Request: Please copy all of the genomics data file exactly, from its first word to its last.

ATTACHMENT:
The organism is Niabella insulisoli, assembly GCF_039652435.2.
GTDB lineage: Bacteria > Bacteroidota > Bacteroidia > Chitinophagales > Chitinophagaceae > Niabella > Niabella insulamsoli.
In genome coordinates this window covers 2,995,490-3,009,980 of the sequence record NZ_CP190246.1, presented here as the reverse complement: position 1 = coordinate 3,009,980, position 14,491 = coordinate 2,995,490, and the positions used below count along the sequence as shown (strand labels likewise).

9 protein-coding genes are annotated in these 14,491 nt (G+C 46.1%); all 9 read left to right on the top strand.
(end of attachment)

The organism is Niabella insulisoli, assembly GCF_039652435.2.
GTDB lineage: Bacteria > Bacteroidota > Bacteroidia > Chitinophagales > Chitinophagaceae > Niabella > Niabella insulamsoli.
In genome coordinates this window covers 2,995,490-3,009,980 of the sequence record NZ_CP190246.1, presented here as the reverse complement: position 1 = coordinate 3,009,980, position 14,491 = coordinate 2,995,490, and the positions used below count along the sequence as shown (strand labels likewise).

9 protein-coding genes are annotated in these 14,491 nt (G+C 46.1%); all 9 read left to right on the top strand.